Since then, John has become Catholic and is now on the parish council. Whenever the diocese talks about adding an NFP requirement to the pre-Cana curriculum John is the first to write to the bishop to remind him that NFP will only be used contraceptively by newlyweds.

Beth and Gabriel (Because NFP is abused by young couples who think too much)
As told by Gabriel

Well, the problem is that Beth was a grad student. No, not that she had just started grad school, after all, her program wasn’t really that demanding, she totally could have completed it with babies and we were guaranteed health insurance. But she is a statistician, and was constantly immersed in numbers, without a break. So when she would come home at the end of the day it was all still numbers.

Things would start to heat up, and then she would stop and say “Gab, it’s 7.1268.” And I’d be like “blast it” and she’d be like “you know we decided together to not risk anything higher than a 2.6.” And I’d be like “well, it’s not like those numbers are really real. After all, you’ve just crunched the studies and your cycles for the past 5 years and your maternal history of fertility rates and gynecological records. But there could be something missing.” And she’s be like “I’m sure there is something missing, but this is the best info we have.” And I’d be like “you’re so right, why are we even having this conversation?”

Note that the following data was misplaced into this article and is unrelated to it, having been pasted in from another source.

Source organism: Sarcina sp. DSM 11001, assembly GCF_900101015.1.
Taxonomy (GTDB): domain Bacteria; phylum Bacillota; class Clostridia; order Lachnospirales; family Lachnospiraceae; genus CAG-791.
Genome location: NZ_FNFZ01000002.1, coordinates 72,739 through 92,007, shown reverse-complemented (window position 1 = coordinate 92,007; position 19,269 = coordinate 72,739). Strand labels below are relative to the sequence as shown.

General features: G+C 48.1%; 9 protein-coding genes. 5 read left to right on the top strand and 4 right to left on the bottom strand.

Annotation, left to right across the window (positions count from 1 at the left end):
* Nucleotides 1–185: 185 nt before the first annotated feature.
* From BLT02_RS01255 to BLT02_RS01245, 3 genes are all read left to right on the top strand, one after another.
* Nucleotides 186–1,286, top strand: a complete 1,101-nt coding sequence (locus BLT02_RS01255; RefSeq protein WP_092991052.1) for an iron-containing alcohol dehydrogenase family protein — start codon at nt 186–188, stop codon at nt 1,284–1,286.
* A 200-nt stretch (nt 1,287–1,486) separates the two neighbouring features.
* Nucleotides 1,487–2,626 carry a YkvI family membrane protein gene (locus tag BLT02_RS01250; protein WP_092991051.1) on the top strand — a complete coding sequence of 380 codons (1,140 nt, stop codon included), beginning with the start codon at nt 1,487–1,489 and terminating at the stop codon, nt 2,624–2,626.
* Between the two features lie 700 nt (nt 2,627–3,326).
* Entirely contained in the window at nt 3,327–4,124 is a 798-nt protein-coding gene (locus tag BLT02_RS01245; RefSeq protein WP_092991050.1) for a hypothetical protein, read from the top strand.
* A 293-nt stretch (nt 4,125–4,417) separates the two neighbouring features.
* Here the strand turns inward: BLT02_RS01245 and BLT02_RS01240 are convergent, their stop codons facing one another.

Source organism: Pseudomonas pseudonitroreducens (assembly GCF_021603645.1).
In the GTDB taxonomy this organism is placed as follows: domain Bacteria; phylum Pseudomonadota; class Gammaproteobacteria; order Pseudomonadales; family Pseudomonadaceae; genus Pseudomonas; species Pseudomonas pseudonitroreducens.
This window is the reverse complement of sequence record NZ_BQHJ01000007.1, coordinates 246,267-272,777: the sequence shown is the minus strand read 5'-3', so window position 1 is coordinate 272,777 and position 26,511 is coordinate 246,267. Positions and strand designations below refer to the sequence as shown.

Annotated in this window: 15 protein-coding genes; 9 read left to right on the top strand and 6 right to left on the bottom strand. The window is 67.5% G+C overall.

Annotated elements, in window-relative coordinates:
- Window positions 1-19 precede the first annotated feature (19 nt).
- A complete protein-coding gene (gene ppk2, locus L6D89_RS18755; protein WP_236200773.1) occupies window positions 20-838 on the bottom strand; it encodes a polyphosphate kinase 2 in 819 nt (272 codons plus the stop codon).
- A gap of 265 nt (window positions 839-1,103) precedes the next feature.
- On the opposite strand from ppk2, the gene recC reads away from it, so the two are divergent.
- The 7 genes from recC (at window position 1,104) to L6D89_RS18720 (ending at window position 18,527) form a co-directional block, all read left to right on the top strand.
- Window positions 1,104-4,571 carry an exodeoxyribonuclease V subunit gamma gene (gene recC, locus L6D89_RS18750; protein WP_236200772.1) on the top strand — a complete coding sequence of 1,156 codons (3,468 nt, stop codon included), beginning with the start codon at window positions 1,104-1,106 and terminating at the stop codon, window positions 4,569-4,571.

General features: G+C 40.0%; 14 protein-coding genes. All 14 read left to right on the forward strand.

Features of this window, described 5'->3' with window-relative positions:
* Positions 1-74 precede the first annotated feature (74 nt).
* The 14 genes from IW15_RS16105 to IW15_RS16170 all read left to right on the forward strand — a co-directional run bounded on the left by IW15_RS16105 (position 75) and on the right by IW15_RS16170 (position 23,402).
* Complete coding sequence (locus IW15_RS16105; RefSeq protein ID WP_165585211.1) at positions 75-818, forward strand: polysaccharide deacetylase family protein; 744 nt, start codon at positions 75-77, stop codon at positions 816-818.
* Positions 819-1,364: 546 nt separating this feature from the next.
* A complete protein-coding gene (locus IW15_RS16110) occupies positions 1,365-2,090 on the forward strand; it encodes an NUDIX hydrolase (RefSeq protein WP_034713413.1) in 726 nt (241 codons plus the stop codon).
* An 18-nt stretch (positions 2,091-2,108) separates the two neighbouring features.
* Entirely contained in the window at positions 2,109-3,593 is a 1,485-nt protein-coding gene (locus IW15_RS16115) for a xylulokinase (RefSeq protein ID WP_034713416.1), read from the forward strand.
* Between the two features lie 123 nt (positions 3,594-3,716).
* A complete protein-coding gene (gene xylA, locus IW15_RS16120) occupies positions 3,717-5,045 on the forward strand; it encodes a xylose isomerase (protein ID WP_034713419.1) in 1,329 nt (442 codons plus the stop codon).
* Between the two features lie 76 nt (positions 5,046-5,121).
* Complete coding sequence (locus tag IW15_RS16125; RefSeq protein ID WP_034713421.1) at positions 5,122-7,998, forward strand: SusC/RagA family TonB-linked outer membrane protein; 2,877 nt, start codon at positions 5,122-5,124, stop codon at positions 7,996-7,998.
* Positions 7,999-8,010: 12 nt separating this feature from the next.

And that was that. Honestly, I don’t think that we ever could have gotten over our sinful desire to control our fertility at that stage. It was just too hard. Things only got easier as we got older and had been married longer and started to see sex as something that couldn’t quite be planned on. Thank God for grace!

Ignatius and Felicity (Because NFP is abused by couples with many young children)
As told by Felicity

The contraceptive mentality has always been a problem in our marriage. We did not notice it at first because we really wanted babies. I had spent my whole life planning on being a mother of a large family. I could not wait to get started.

But after four babies in five years, Nate started to suffer from the sin of worry. He was overly concerned for me. He thought that we should just abstain in order to avoid another pregnancy while the baby was still in diapers. So we did. For months at a time. I still feel so guilty writing this. I have confessed it many times!

Eventually we were overcome by the call to be open to life. Our fifth child was conceived a year later. But we had already fallen into a pattern of sin. So it was so easy to continue. I am eternally thankful for the grace that came in Easter, 2008.

We had, of course, abstained through all of Lent. And it was obvious that I was fertile on Easter. We would have to keep abstaining through the Octave in order to continue as slaves to the contraceptive mentality. But Nate had been to confession a lot during Lent. His spiritual director urged him to mature spiritually and cast aside his sin of doubt. Filled with the grace of the Easter Vigil, we were blessed with the conception of our sixth baby who was born right before our eighth anniversary.

Thanks be to God

So, maybe my imagination just is not good enough, but in the world that I live in, most people like sex. A lot. And most of them are not so great at calculating a 10% chance of pregnancy (that is, having to deal with a baby in nine months) and then determining that they are going to abstain from sex at the moment in order to maximize their selfish pleasure years in the future.